Benefit corporation advantages include:

  • Added officer and director liability protection. As stated above, the addition of a stated beneficial purpose allows managers to further that purpose without being subject to shareholder lawsuits for violating the duty to pursue profits.
  • Attracting certain investors. A benefit corporation may attract the type of investor who is looking for what they consider to be a socially or environmentally conscious company. This may or may not offset the loss of potential investors who are mostly profit-driven.
  • Attracting employees and customers. Customers, and prospective employees, may be attracted to a company with a visible beneficial purpose.
  • Easier to sell the business. With the sale of a traditional for-profit corporation, it is generally considered to be the duty of directors to obtain the highest price in order to maximize the financial interests of shareholders. But, with a benefit corporation, sustaining the beneficial purpose is also a consideration, so obtaining the highest price may not be necessary. In fact, obtaining the highest price at the expense of the beneficial purpose could be grounds for a shareholder lawsuit.

Benefit corporation disadvantages include:

  • Added officer and director liability. In some states, the law allows shareholders to file suit against officers and directors for failing to pursue the stated social or environmental purpose of the corporation.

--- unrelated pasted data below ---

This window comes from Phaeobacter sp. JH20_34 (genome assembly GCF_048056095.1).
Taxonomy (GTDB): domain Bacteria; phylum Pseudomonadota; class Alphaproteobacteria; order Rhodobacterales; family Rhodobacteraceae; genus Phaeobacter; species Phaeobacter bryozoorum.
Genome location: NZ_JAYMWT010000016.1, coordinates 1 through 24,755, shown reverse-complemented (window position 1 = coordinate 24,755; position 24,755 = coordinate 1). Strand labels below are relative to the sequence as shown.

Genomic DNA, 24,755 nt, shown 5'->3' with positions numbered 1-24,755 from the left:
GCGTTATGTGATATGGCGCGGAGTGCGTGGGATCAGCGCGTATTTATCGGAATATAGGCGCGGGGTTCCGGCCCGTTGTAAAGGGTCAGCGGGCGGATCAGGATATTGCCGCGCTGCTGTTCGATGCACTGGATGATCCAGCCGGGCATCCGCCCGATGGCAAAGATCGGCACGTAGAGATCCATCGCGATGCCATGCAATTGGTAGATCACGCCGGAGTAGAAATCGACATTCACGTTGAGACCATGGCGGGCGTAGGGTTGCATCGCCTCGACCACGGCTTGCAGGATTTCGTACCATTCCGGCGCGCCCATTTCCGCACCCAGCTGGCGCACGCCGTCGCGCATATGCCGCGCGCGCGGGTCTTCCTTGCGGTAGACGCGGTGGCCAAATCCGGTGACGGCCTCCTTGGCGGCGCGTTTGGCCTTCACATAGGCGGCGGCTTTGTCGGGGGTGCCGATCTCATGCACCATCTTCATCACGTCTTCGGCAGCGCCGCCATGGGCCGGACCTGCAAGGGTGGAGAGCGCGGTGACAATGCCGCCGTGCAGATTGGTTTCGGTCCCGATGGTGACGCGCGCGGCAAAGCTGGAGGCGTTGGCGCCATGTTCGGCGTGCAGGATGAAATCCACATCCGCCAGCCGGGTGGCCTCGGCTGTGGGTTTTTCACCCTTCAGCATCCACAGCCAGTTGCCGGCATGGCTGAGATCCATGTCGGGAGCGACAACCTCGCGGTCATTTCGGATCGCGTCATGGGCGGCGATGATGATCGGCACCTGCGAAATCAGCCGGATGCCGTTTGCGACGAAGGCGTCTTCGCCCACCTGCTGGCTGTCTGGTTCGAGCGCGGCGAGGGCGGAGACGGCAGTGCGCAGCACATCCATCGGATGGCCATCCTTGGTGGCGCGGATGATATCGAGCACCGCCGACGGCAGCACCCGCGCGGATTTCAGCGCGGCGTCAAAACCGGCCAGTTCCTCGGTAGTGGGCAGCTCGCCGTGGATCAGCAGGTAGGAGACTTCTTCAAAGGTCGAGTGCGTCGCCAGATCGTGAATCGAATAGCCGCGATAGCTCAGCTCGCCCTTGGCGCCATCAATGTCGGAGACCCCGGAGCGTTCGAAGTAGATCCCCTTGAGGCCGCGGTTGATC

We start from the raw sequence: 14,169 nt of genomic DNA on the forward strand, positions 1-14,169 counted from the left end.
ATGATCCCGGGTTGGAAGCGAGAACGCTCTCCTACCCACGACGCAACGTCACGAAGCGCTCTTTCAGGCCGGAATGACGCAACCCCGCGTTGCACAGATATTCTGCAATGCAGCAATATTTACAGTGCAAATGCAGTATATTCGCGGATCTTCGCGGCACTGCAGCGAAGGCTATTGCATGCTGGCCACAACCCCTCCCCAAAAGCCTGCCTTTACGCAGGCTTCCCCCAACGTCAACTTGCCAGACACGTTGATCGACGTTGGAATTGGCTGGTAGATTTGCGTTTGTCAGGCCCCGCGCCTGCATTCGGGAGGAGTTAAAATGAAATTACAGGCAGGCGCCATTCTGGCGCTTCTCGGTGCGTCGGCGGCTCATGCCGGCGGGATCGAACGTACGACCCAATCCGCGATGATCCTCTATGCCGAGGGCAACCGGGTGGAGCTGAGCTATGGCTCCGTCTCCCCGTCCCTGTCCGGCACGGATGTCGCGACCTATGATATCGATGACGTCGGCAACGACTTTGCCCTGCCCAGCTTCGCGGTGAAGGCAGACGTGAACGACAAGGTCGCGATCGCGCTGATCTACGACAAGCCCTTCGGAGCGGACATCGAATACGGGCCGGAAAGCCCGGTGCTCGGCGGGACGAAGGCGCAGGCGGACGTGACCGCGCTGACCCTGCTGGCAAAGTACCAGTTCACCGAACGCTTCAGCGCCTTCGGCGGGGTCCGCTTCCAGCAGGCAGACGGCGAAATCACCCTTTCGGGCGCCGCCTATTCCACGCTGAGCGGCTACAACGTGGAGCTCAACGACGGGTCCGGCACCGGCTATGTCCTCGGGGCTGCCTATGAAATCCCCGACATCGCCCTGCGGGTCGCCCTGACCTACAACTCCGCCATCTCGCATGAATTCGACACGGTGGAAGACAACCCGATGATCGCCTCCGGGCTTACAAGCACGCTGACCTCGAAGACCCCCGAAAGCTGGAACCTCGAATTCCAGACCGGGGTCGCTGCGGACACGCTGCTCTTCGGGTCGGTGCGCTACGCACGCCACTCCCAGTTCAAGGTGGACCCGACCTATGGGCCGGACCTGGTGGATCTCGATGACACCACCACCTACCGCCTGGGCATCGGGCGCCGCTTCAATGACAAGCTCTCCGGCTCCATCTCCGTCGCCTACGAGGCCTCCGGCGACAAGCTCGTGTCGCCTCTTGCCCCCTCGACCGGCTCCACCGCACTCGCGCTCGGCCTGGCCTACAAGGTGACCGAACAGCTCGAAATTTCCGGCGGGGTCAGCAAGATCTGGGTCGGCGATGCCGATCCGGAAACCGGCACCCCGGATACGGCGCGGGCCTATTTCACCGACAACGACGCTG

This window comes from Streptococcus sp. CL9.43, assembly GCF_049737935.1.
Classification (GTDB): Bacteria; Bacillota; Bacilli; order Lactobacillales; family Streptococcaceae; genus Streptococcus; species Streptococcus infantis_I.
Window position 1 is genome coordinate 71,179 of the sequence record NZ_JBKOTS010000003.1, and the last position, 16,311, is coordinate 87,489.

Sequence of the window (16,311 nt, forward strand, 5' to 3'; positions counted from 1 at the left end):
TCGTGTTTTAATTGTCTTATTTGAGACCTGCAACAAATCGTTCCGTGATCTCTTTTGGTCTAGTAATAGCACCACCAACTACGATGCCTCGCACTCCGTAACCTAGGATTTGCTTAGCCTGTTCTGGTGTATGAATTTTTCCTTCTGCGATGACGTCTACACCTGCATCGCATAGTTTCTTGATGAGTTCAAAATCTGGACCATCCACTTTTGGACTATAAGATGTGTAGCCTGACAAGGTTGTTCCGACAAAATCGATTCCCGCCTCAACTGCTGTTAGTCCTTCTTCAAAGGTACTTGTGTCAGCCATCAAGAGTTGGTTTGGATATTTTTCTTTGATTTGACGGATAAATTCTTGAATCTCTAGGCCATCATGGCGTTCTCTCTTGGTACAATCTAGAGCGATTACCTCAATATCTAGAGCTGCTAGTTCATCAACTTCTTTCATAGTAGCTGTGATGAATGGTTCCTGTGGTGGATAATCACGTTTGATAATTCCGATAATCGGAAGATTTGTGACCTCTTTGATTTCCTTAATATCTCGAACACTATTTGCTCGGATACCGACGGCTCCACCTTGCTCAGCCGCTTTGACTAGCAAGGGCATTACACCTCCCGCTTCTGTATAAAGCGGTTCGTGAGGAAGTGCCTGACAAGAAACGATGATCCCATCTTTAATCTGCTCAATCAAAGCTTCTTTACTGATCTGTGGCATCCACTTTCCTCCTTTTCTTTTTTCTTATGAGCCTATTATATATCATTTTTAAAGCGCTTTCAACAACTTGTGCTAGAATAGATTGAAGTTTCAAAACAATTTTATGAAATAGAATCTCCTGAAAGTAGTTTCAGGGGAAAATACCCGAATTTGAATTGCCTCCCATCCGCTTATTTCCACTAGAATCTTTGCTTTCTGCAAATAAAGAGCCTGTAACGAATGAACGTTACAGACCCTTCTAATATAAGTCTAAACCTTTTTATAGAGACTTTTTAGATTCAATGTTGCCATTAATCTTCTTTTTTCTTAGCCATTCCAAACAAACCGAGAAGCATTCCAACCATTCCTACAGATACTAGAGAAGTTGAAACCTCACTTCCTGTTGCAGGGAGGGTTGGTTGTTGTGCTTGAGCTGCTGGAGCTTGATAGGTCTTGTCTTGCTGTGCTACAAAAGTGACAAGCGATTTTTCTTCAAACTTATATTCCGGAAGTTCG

• Additional reporting. A benefit corporation is typically required to publish an annual benefit report that states how the corporation has fulfilled its benefit purpose using some type of independent, third-party standard.
  • Difficulty obtaining investors. Investors who are mostly or solely looking for profits may prefer to invest in a traditional for-profit corporation.

How to Become a Benefit Corporation

A new business can be formed as a benefit corporation, and an existing corporation can be converted to a benefit corporation. This needs to be done according to the laws of the state where the business is incorporated.

A benefit corporation is formed just like a traditional for-profit corporation, by filing articles of incorporation with the appropriate state agency. However, benefit corporation articles of incorporation will include a statement of its social or environmental purpose.

Converting an existing corporation to a benefit corporation will typically involve filing amended articles of incorporation that add a statement of the beneficial purpose. This may require a two-thirds super-majority vote of shareholders. The fee for filing amended documents varies from state to state.

If you would like your corporation to have the freedom to pursue a public benefit as well as make a profit, consider forming a benefit corporation. More information about benefit corporations can be obtained from the agency in your state that regulates corporations. You also may want to work with an online service provider to establish your B corporation.